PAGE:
This is important to know when your baby moves into a good position so that you can encourage it to stay there! You can learn to tell what position your baby is in, by asking your provider to show you what to look out for, and by practicing feeling for the baby yourself. Spinning Babies has a belly mapping worksheet to help parents to learn more about their baby’s positions.


When the baby is anterior (OA), their back feels hard and smooth like a rounded brick on one side of your abdomen. You will feel kicks under your ribs. Your belly button will poke out, and the area around it will feel firm.


When the baby is posterior, your tummy may look flatter and feel squashier, and you may feel arms and legs towards the front, and kicks in the front towards the middle of your abdomen. Your belly button may dip into a concave, saucer-like shape.


The head feels hard and round like a grapefruit. The buttock feels soft and round.  You may find it easier to feel your baby’s position if you lie on your back with your legs stretched flat out.


Steps to avoid posterior positions.

The baby’s head is the heaviest part of the body with the back favoring gravity.  So:

  • Avoid positions that encourage your baby to face your tummy. The main culprits are reclining in armchairs, couches, and the car where your knees are higher than your pelvis.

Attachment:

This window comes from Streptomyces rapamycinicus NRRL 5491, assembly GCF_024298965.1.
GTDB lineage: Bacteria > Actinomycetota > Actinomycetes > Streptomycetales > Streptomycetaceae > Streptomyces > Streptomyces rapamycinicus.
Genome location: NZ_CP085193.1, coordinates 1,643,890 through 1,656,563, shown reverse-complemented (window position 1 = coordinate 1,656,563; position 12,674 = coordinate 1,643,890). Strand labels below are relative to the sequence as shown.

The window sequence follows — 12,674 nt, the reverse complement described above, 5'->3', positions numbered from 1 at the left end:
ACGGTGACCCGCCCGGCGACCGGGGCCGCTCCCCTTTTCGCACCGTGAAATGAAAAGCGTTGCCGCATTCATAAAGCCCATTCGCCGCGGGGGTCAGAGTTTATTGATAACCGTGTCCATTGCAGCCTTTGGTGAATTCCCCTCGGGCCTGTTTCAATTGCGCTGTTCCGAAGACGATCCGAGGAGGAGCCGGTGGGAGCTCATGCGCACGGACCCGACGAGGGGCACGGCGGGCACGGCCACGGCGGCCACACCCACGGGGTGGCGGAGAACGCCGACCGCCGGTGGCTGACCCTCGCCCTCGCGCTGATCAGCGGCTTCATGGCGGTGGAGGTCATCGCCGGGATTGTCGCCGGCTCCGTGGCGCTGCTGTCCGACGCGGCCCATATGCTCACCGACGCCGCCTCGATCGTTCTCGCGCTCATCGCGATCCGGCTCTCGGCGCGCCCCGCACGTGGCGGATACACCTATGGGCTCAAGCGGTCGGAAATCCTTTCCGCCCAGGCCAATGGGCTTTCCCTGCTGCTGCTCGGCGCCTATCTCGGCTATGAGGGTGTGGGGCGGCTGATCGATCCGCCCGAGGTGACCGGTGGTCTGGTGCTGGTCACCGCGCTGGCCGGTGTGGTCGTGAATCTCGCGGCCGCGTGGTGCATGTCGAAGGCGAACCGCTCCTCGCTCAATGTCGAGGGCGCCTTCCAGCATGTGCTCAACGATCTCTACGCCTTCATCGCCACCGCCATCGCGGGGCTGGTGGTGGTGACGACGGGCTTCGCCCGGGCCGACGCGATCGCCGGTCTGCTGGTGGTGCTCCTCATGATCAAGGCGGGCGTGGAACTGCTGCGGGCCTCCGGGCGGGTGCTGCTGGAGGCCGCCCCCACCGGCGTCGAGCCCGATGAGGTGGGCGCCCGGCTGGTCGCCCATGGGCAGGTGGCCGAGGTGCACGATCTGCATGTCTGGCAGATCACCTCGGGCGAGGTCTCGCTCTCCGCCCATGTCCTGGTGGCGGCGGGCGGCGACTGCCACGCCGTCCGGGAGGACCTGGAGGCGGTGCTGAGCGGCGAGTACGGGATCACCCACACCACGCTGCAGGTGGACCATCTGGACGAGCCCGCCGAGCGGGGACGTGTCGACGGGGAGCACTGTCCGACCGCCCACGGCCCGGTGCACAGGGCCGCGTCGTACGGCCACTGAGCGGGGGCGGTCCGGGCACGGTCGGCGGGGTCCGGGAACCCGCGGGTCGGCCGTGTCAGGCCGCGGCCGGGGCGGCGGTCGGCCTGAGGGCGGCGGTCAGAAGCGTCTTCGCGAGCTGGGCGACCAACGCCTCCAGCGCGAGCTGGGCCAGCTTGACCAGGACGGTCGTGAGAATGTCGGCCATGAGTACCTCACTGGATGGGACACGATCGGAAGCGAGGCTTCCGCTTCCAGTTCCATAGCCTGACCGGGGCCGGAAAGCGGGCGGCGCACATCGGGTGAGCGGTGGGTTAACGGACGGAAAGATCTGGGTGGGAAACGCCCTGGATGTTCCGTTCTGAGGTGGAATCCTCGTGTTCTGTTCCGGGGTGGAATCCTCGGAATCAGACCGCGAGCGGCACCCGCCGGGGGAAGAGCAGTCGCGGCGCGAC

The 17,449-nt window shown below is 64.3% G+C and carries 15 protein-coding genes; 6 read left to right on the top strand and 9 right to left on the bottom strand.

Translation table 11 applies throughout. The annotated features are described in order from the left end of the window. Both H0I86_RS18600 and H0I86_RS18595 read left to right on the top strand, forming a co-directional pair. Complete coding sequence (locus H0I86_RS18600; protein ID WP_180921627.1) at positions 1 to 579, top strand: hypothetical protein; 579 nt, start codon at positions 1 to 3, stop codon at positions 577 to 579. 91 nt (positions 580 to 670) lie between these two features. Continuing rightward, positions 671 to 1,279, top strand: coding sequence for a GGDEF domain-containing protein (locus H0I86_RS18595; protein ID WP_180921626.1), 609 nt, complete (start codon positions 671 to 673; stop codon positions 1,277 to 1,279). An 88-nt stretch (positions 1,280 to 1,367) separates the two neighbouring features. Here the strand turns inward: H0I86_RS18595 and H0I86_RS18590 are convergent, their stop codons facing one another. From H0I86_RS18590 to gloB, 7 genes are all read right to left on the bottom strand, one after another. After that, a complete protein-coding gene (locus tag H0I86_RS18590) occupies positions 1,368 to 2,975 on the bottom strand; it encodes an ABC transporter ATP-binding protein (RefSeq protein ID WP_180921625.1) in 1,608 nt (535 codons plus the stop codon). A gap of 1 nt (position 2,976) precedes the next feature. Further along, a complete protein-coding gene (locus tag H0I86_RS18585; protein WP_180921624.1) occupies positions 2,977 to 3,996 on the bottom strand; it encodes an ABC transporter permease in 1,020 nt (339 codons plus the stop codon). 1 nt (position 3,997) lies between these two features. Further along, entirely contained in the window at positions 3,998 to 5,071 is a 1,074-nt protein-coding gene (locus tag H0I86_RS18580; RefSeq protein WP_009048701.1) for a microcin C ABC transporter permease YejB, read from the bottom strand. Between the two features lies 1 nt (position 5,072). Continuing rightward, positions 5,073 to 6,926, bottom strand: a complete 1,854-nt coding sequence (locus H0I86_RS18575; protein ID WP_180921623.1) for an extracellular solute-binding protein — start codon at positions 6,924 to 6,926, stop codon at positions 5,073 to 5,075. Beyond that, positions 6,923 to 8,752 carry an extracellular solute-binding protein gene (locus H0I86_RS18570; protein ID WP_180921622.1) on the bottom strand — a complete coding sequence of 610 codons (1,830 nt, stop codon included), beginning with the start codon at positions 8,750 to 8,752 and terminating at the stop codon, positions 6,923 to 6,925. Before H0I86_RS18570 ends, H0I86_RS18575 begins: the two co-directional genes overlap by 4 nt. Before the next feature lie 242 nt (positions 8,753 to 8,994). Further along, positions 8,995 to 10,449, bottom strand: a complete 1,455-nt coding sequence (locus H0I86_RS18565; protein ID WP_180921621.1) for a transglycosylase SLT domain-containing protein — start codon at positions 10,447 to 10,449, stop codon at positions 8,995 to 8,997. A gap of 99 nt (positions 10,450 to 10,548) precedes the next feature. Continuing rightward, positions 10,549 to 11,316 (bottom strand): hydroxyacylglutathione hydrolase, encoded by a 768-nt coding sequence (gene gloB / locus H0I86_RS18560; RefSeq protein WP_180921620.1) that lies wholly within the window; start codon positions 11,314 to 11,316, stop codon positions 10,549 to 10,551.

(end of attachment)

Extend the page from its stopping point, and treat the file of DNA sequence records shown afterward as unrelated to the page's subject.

• Sit on a wedge cushion in the car, so that your pelvis is tilted forwards. Keep the seatback upright
  • Spend most of your time sitting upright or leaning forward slightly.
  • Several times a day go to your hands and knees for cat/cows. Try wiggling your hips from side to side, or cat cows (arching your back like a cat, followed by dropping the spine down).
  • Try replacing a chair or couch with a birth ball, floor cushions, or sit on a dining chair. Or try straddling a chair facing the back.
  • Avoid high heels which change the alignment of your pelvis.
  • Don’t cross your legs! This reduces the space at the front of the pelvis and opens it up at the back.
  • Don’t put your feet up! Lying back with your feet up encourages posterior presentation.
  • Sleep on your side, not on your back.


If your baby is already posterior.


  • Avoid deep squatting until you know your baby is aligned. Instead, use the ‘knee to chest’ position. When on hands and knees, stick your bottom (butt) in the air, to tip the baby back up out of your pelvis so that there is more room for him to turn around.
  • Sway your hips while on your hands and knees.
  • Crawl around on hands and knees as if you are washing the kitchen floor for 30m or so.
  • Try curb walking, with one foot on the curb and the other on the street, switch halfway through your walk.
  • Don’t put your feet up! Lying back with your feet up encourages posterior presentation.
  • Marching and step-ups on a small stool, alternating the primary foot.
  • Work with your doula to help correct the baby’s position.



Final thoughts

Some babies choose the OP position because it is best for them. Some babies will choose a posterior position to avoid an anterior placenta. These babies may rotate later in labor. Talk to your provider to see if there is a reason to work or not to work on your baby’s position.